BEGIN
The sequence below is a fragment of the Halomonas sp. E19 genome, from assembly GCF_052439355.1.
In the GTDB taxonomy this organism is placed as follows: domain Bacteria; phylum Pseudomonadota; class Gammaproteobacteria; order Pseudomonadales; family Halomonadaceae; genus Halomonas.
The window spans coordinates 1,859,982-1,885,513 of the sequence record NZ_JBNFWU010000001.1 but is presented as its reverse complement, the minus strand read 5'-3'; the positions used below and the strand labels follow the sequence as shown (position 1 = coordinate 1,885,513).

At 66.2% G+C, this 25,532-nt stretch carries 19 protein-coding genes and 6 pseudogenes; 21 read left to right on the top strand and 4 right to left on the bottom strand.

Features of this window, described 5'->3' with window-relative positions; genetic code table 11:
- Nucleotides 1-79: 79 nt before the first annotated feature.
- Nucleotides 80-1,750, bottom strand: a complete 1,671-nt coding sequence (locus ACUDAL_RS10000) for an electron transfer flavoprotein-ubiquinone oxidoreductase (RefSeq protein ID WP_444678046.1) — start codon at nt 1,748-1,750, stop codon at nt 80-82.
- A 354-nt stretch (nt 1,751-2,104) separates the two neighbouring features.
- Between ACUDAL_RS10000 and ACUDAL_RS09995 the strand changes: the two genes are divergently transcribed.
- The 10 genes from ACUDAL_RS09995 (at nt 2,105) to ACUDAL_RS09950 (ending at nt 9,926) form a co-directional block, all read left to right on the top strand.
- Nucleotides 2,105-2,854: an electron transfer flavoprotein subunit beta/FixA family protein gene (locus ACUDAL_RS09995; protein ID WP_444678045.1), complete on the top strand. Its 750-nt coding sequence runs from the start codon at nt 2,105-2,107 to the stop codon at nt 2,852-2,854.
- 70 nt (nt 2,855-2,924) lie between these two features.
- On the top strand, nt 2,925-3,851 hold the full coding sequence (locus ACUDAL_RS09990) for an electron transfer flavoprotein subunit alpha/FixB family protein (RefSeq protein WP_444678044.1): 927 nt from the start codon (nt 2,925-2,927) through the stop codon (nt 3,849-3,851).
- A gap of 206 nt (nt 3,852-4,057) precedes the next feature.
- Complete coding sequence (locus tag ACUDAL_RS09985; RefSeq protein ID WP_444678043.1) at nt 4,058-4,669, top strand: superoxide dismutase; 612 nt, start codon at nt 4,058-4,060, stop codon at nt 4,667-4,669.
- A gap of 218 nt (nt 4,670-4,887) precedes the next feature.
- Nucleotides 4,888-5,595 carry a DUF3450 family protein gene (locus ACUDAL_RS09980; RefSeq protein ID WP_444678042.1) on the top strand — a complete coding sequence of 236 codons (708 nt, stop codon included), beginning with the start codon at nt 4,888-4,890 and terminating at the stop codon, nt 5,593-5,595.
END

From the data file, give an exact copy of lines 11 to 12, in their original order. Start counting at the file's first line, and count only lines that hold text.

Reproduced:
- Nucleotides 2,105-2,854: an electron transfer flavoprotein subunit beta/FixA family protein gene (locus ACUDAL_RS09995; protein ID WP_444678045.1), complete on the top strand. Its 750-nt coding sequence runs from the start codon at nt 2,105-2,107 to the stop codon at nt 2,852-2,854.
- 70 nt (nt 2,855-2,924) lie between these two features.